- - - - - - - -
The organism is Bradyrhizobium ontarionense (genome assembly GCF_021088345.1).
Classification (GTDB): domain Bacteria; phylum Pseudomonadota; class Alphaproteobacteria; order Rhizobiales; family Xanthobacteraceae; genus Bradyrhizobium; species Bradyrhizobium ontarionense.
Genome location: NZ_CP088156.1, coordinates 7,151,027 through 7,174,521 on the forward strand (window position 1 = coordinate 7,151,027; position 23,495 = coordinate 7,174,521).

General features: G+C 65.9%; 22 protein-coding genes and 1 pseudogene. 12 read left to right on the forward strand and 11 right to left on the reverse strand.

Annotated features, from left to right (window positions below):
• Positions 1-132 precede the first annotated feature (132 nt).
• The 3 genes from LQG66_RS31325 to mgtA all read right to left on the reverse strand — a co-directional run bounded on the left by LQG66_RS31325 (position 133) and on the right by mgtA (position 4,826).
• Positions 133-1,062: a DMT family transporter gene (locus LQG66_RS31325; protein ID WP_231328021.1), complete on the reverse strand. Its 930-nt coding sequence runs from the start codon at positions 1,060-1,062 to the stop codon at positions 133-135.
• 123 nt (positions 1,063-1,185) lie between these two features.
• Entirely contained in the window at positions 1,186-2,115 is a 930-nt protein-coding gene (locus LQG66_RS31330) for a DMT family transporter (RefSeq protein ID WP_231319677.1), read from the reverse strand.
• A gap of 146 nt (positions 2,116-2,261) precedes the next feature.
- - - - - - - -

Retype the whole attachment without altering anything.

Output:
The organism is Bradyrhizobium ontarionense (genome assembly GCF_021088345.1).
Classification (GTDB): domain Bacteria; phylum Pseudomonadota; class Alphaproteobacteria; order Rhizobiales; family Xanthobacteraceae; genus Bradyrhizobium; species Bradyrhizobium ontarionense.
Genome location: NZ_CP088156.1, coordinates 7,151,027 through 7,174,521 on the forward strand (window position 1 = coordinate 7,151,027; position 23,495 = coordinate 7,174,521).

General features: G+C 65.9%; 22 protein-coding genes and 1 pseudogene. 12 read left to right on the forward strand and 11 right to left on the reverse strand.

Annotated features, from left to right (window positions below):
• Positions 1-132 precede the first annotated feature (132 nt).
• The 3 genes from LQG66_RS31325 to mgtA all read right to left on the reverse strand — a co-directional run bounded on the left by LQG66_RS31325 (position 133) and on the right by mgtA (position 4,826).
• Positions 133-1,062: a DMT family transporter gene (locus LQG66_RS31325; protein ID WP_231328021.1), complete on the reverse strand. Its 930-nt coding sequence runs from the start codon at positions 1,060-1,062 to the stop codon at positions 133-135.
• 123 nt (positions 1,063-1,185) lie between these two features.
• Entirely contained in the window at positions 1,186-2,115 is a 930-nt protein-coding gene (locus LQG66_RS31330) for a DMT family transporter (RefSeq protein ID WP_231319677.1), read from the reverse strand.
• A gap of 146 nt (positions 2,116-2,261) precedes the next feature.